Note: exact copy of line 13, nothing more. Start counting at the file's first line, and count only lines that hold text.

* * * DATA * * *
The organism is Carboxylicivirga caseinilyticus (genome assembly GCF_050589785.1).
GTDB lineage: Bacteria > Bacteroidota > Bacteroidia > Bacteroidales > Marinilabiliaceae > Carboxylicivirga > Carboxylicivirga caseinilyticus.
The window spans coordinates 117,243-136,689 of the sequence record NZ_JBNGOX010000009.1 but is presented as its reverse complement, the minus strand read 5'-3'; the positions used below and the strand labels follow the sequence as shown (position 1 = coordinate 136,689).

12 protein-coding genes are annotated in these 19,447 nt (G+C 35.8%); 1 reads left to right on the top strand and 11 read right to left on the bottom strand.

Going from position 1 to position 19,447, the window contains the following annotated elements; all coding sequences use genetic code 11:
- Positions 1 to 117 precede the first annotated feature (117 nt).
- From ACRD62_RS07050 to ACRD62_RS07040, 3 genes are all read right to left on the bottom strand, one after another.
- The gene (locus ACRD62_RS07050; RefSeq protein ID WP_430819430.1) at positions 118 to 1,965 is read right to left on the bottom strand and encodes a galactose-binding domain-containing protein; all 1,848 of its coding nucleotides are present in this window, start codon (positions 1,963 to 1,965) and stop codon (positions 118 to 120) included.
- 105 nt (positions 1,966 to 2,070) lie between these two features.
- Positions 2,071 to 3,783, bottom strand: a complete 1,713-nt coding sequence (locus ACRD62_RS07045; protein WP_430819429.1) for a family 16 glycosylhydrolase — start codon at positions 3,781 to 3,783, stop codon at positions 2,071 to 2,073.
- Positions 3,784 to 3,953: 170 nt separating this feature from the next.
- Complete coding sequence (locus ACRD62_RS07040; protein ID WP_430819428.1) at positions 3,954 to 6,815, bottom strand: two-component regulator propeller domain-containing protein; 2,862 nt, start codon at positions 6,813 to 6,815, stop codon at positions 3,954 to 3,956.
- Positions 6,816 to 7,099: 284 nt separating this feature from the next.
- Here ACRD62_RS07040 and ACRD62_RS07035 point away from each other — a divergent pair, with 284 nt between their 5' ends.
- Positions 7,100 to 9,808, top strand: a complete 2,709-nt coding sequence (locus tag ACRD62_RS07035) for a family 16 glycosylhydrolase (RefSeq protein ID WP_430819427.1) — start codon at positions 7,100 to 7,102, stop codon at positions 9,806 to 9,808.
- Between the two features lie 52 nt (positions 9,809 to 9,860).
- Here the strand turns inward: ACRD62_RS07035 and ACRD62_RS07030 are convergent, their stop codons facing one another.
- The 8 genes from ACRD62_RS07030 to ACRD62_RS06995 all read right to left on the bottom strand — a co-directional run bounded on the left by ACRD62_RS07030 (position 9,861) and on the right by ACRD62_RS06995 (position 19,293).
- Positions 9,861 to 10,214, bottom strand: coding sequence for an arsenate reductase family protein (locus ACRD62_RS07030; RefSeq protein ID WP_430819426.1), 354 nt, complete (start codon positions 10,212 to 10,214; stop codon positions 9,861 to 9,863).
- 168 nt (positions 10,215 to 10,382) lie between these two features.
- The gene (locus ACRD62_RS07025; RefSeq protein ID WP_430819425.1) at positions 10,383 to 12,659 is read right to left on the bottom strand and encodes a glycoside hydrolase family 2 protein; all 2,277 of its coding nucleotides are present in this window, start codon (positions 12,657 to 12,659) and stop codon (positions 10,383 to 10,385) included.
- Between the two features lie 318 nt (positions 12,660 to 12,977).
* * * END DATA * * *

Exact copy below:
- Positions 6,816 to 7,099: 284 nt separating this feature from the next.